The Big Five
The ‘Big Five’ is displayed on the bank notes of South Africa, signifying their importance to the country in respect of tourism.
The five bank notes feature the following:
The rhino is a powerful animal which makes up the family Rhinocerotidae. Only five species now exist: two in tropical Africa and three in Asia and the Malay Archipelago.
South Africa has both the African black rhinoceros and the white rhinoceros. The former is a two-horned species found on maintain sides south of Ethiopia and in savannahs. They are characterised by long, pointed upper lips, which enable them to strip leaves from trees and shrubs. They are known to be aggressive and dangerous when confronted. Their front horns can be as long as 105 centrimetres and they can live up to forty years.
The second type in Africa is the white rhinoceros, of which fewer than 50 are said to exist in Eastern Africa, with about 4000 remaining in South Africa. The white rhino is square-lipped, has a longer front horn that the black rhino and is large in body size. It is also less dangerous because of its placid nature, than the black rhino.
Rhinos have been declared an endangered animal, as they are being killed for their horns. A large market exist in Asia for their horns, which are used medicinally and as an aphrodisiac. Some are also used in artistic carvings, much as is elephant ivory. The horns are composed of fibrous protein found in hair and are mostly used by the animal for defence.
Further reading on the rhino www.rhino.org.za/HomePage.asp
The elephant is scientifically classified as the family Elephantidae. The African elephant is recorded as Loxodonta africana.
The African elephant grows to 4 metre (15 feet) in height and can easily consume up to 200 kg or 440 lb of forage per day , drinking up to 190 litres of water. Elephants have a keen sense of smell, but their hearing and eyesight is not so good. Elephants mature at 20 years of age and can live as long as humans.
The diminishing number of African elephants, partly due to the ivory trade, have been the cause of much debating in the past and culling practices in game parks around South Africa have been frowned upon by elephant lovers the world over.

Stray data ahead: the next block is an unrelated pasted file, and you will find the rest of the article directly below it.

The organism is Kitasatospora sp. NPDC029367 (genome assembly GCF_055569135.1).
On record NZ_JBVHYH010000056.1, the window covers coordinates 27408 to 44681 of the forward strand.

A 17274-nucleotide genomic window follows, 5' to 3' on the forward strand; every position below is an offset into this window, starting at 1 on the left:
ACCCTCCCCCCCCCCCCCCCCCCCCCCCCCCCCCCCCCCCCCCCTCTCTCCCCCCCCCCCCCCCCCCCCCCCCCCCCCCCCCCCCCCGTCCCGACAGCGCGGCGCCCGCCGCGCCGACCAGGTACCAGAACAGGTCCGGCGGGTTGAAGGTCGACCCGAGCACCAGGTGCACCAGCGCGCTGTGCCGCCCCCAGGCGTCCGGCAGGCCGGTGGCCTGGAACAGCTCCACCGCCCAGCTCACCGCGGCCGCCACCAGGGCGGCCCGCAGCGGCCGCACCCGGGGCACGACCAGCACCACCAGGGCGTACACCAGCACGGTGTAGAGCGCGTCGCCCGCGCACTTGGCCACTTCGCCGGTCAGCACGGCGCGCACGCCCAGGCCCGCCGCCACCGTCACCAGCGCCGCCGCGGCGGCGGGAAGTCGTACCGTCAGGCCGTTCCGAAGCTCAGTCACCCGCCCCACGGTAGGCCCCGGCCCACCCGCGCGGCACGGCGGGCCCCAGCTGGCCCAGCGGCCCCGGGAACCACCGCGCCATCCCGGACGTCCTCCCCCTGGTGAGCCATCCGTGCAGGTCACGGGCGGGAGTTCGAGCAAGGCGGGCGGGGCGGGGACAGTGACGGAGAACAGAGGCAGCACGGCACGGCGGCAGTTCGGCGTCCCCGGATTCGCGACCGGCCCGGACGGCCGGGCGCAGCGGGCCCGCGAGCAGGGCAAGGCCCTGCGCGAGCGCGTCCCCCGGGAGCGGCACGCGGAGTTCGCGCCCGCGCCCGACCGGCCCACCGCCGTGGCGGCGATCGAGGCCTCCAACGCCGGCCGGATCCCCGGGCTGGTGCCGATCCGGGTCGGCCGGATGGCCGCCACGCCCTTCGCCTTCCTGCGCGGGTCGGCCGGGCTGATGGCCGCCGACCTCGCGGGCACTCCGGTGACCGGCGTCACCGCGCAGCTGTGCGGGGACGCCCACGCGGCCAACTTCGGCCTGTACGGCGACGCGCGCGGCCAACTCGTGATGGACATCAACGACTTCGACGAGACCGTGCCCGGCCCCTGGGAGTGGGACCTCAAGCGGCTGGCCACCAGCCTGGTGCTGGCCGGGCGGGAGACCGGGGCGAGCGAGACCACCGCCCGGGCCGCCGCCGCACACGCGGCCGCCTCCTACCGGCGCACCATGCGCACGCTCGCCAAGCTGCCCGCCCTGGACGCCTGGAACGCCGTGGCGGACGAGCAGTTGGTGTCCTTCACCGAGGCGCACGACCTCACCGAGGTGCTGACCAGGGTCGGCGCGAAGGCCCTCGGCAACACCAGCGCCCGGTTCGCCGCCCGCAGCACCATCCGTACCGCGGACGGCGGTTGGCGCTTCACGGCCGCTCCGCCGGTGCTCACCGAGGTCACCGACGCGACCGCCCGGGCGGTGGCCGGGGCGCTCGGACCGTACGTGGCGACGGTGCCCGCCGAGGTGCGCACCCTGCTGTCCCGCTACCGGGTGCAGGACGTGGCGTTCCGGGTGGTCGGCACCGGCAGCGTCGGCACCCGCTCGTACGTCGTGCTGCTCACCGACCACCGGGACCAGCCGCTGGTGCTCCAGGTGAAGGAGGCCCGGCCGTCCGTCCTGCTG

The buffalo which belongs to the family Bovidae, is a cud-chewing animal. Our African buffalo is known as oxen and in America is known as bison.
African buffalo include the dwarf forest buffalo and Cape buffalo, which are of the same species. The dwarf forest buffalo live in forested areas of western and central Africa and has horns about 76 centimetre long, curving backwards. The Cape buffalo is found mostly in southern and central Africa and is noted for horns that have massive bases at a length of about 1 metre.
The leopard is the third largest member of the cat family and experienced hunters regard them as the most dangerous animals of the wild. A leopards coat is light tan in colour with black spots. It fur is sought-after by makers of coats in the fashion industry.
The female usually gives birth to 2-4 cubs, but show none of the lion’s family instincts and togetherness. They prefer to live alone and only get together during the mating season.
Leopards are found in most game parks in South Africa and are agile tree climbers, although they do not live in trees.
This powerful and beautiful beast comes from the same family as the cheetah, namely Felidae. They usually live 8 to 10 years but in captivity they can live for more than 25 years. Although the male lion is the king of the beasts, the female does most of the stalking and killing of prey. She is also the centre of the lion pride.
These tawny, yellow-coated animals, once common in parts of Europe, Asia and Africa, today are only found in protected areas such as the Gir Forest, a wildlife sanctuary in India and south of the Sahara in Africa.
Lions are territorial, defensive animals that dislike dense forestation and prefer thorn bush country and open grassy plains. The male lion has beautiful mane hair and larger frame than the lioness.